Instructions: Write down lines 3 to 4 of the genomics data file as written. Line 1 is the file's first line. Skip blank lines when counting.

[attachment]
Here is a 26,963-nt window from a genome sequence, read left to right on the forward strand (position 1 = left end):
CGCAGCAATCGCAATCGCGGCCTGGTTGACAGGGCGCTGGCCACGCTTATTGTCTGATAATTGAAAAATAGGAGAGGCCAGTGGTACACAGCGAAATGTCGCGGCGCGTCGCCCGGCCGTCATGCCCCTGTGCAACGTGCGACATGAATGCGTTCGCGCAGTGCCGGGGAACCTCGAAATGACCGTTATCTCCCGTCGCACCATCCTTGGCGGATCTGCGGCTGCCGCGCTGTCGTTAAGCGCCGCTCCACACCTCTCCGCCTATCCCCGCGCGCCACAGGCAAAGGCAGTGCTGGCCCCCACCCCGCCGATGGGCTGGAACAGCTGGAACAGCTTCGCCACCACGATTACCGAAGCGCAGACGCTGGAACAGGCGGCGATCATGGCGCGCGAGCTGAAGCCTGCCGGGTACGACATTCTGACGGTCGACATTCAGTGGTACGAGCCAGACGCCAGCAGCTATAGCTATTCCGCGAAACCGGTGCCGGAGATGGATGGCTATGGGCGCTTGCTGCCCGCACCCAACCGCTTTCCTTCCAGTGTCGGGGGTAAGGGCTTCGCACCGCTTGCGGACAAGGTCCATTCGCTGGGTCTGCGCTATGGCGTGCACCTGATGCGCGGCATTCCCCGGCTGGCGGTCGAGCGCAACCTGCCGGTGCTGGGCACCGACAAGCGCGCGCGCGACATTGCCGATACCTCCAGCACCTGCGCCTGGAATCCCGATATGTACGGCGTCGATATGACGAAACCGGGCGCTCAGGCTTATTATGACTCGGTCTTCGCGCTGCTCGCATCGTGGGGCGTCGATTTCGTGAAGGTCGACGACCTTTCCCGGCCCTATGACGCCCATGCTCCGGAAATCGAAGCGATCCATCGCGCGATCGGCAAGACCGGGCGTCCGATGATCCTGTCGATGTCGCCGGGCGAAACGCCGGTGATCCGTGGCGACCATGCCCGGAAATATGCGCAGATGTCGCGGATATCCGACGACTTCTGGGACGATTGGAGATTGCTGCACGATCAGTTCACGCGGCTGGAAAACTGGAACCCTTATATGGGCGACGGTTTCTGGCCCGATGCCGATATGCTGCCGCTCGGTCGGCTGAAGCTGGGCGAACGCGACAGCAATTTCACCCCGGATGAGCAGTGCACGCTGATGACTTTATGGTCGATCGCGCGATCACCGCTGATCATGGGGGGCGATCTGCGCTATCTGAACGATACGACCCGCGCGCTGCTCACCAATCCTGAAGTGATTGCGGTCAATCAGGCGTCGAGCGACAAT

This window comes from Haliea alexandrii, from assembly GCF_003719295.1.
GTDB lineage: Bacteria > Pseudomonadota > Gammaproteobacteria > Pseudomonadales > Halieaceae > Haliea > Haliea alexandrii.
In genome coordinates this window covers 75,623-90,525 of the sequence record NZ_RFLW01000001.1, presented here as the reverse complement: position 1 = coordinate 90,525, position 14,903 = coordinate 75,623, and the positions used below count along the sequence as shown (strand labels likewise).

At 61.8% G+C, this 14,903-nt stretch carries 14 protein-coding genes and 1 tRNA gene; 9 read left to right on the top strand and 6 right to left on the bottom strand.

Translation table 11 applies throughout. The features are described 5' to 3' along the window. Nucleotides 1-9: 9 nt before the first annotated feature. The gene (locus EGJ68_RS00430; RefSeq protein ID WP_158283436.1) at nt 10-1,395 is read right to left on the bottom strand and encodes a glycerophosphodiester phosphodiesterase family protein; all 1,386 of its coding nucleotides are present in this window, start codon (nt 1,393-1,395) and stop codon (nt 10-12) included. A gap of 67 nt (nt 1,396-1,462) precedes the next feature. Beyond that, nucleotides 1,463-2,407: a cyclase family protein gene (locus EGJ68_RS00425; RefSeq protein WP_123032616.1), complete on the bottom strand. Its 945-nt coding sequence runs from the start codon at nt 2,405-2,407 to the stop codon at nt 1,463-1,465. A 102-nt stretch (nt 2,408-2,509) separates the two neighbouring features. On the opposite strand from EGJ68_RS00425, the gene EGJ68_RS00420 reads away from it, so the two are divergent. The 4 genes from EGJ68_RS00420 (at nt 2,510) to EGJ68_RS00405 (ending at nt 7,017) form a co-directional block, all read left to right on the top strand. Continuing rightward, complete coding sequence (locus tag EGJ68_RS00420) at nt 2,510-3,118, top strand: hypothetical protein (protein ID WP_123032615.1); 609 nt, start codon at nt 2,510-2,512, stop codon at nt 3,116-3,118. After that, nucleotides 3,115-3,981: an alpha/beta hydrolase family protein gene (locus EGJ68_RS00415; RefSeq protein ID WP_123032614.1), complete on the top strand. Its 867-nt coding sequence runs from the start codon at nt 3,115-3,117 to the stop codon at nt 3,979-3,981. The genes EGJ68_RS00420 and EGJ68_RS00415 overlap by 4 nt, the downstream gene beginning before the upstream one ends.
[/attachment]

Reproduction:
This window comes from Haliea alexandrii, from assembly GCF_003719295.1.
GTDB lineage: Bacteria > Pseudomonadota > Gammaproteobacteria > Pseudomonadales > Halieaceae > Haliea > Haliea alexandrii.